Some neighbors are bummed that a new pot club is coming to Mission Street, but does their reasoning make sense?
HERBWISE Though I'll admit the waves of federally-mandated dispensary closures that have washed over the Bay in recent months make it hard to keep in mind, I can't shake the feeling that the key to legalization is not burning effigies of US Attorney Melinda Haag and harassing Barack Obama when he comes to town. Though those things can be fun.
These nonsensical days of the government blocking our access to cannabis will only stop when regular old citizens realize that the War on Drugs is not making them any safer.
Which is why I'm talking to Kristina Barnes about her porch rowdies. The mother of two, who is a project manager for an energy conservation company, moved to the Mission a year and a half ago. Along some of her neighbors and an agent from the Mission Miracle Mile Business Improvement District, Barnes wrote a letter in protest of property owner Gus Murad's plan to put a weed dispensary into part of the Mission Street building that until recently housed his restaurant Medjool.
The letters were sent to the city's Planning Commission, but also to Haag, causing East Bay Express reporter David Downs to call Barnes and her crew "snitches," and "clueless, craven, money-hungry carpetbaggers," whose primary goal was to gentrify the Mission. One of the letters, he reported, even used what I like to call "the g-word," as a positive term, calling into question the protesters' basic grasp of SF's social climate.
Fine, I chortled a little at the snitches part.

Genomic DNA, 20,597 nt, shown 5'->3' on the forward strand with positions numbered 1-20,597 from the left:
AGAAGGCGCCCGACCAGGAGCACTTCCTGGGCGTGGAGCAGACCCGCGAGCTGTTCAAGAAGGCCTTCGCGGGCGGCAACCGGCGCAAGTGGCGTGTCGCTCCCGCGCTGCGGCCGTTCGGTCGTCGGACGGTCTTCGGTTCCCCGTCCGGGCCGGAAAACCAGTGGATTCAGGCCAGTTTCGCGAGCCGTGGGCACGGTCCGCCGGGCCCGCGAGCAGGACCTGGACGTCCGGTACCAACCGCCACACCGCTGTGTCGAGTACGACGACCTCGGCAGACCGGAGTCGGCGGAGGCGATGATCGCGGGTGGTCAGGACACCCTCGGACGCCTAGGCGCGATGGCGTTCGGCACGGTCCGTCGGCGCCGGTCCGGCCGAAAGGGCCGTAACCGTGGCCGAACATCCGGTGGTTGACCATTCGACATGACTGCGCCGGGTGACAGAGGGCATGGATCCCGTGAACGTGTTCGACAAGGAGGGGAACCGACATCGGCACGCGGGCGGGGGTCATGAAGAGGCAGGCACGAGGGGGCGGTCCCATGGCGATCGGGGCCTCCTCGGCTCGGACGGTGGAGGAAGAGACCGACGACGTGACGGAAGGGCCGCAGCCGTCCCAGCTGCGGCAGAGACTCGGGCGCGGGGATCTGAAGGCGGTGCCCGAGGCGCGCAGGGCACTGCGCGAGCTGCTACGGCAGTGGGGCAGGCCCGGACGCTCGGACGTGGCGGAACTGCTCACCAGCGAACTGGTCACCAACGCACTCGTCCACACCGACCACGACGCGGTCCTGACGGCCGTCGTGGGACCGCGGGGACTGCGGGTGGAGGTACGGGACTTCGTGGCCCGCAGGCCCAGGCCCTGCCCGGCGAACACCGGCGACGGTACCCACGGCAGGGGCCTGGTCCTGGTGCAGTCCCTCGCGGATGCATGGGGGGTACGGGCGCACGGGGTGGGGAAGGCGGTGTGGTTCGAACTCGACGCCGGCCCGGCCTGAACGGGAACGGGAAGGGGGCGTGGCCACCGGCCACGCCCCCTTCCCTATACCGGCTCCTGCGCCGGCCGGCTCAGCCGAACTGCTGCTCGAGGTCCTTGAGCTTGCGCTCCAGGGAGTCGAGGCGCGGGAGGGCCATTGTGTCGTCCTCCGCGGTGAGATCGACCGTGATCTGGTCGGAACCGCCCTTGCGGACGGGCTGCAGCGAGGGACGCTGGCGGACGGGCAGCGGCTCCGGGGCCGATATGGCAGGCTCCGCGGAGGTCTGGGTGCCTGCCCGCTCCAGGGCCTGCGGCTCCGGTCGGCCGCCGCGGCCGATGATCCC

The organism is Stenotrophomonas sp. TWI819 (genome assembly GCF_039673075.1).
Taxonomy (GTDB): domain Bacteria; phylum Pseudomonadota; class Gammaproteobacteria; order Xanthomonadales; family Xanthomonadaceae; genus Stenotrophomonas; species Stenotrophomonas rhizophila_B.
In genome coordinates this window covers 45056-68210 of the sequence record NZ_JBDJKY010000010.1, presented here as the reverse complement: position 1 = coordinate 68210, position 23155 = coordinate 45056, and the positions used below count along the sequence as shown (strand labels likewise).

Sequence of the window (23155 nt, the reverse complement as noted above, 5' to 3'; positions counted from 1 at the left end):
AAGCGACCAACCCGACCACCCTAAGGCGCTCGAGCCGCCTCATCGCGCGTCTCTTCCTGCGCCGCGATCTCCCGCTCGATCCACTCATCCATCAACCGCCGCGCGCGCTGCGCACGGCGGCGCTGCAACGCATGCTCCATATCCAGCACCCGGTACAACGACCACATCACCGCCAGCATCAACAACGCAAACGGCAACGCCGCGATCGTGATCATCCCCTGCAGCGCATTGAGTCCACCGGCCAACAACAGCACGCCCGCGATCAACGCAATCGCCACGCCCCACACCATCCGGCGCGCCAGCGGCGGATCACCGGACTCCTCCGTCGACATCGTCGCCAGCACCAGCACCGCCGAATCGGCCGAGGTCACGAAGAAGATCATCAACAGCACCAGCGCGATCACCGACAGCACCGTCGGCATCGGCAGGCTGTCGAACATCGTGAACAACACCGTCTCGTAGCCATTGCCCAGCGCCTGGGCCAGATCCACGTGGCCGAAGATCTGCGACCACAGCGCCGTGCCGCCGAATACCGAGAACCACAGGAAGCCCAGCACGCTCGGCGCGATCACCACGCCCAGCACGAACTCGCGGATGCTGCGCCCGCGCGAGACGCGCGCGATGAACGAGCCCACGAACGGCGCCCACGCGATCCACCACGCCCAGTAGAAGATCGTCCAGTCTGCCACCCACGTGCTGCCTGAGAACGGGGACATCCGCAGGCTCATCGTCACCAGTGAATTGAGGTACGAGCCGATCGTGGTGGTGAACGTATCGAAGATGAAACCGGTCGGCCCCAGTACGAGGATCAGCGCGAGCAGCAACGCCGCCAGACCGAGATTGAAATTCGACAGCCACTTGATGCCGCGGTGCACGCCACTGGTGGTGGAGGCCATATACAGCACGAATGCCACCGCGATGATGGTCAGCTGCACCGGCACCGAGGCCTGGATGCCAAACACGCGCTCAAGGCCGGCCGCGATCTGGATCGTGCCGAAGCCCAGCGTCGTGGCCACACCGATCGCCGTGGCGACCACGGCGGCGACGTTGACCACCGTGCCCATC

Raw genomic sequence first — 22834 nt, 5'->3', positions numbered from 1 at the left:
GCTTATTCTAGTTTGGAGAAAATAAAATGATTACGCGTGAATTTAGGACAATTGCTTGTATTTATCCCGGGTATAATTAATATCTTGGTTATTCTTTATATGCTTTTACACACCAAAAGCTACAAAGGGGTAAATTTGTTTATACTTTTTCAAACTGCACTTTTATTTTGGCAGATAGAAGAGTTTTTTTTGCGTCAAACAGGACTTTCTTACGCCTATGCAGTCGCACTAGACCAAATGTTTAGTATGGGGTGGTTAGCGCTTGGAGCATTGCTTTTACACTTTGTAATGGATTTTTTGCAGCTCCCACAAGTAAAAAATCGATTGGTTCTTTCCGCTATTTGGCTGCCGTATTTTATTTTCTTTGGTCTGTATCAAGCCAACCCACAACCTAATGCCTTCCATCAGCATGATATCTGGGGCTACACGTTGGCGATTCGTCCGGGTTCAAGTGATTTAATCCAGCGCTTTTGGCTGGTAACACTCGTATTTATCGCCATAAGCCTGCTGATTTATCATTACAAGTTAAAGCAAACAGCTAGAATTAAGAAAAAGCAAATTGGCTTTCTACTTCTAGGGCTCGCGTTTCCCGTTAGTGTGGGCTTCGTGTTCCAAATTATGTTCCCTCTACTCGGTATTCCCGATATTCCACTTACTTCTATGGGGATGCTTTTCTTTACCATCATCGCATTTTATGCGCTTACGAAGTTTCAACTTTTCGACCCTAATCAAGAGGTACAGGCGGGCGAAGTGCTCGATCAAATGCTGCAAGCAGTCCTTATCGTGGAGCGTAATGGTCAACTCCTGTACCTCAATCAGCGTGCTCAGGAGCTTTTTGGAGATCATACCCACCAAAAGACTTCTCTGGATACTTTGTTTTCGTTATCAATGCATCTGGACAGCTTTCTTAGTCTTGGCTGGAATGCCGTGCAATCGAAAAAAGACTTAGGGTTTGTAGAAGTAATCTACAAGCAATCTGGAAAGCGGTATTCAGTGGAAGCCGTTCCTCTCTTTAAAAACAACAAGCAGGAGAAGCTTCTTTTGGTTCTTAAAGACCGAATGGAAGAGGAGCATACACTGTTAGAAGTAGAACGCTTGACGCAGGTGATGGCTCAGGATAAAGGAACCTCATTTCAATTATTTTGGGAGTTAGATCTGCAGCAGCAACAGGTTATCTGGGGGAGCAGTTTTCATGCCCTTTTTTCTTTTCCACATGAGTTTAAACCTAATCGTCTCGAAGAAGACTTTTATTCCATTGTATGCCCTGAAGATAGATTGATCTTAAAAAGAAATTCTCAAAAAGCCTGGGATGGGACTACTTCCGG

But I live really close to Morado Collective's proposed site. It troubled me that my neighbors thought that "this shop will invite loads more undesirable people to our neighborhood," as Barnes' letter put it.
The perception of the pot clubs as a dangerous, disruptive place is sadly, common — Haag has used it as justification for her crusade, even though a UCLA study published in the July issue of the Journal of Studies on Alcohol and Drugs found zero evidence that dispensaries raise crime rates.
I needed to know where the negative image was coming from. So I called Barnes up to find out why she didn't want high-quality nuggets near her family.
Turns out, Barnes does not support medical marijuana. "There's a lot of misleading legality about it," she said. "If I were to guess, 80 percent of the people [who frequent dispensaries] have no reason to be there." In other neighborhoods, she told me, she's seen people exit clubs and give joints to friends.
She thinks the Morado Collective will adversely affect her block. "My primary concern is that it's really selfish," she told me. "We moved into a neighborhood that has the promise of getting a little cleaner and better." More saliently, she was concerned that her porch would look like an attractive place to smoke that newly-purchased bud. People use it as a smoke spot already, she said.
Of course, there was no reason to base this conversation on conjecture. Until it was shuttered by the feds earlier this summer, Shambhala Healing Center welcomed patients at 2441 Mission — across the street from the Morado Collective's future home. (The dispensary is now delivery-only.) Had Barnes' porch been inundated by Shambhala's patrons? Had such disruptions diminished in the months since the club closed its doors?
Actually, she was unaware that she'd been living around the corner from a dispensary since she moved to the neighborhood. Granted, Shambhala looked like a yoga studio from the outside. "I can't believe I didn't know the other one was there," Barnes said. It was unclear if this fact was enough to affect her views on disruptive dispensaries, but one hopes it was food for thought.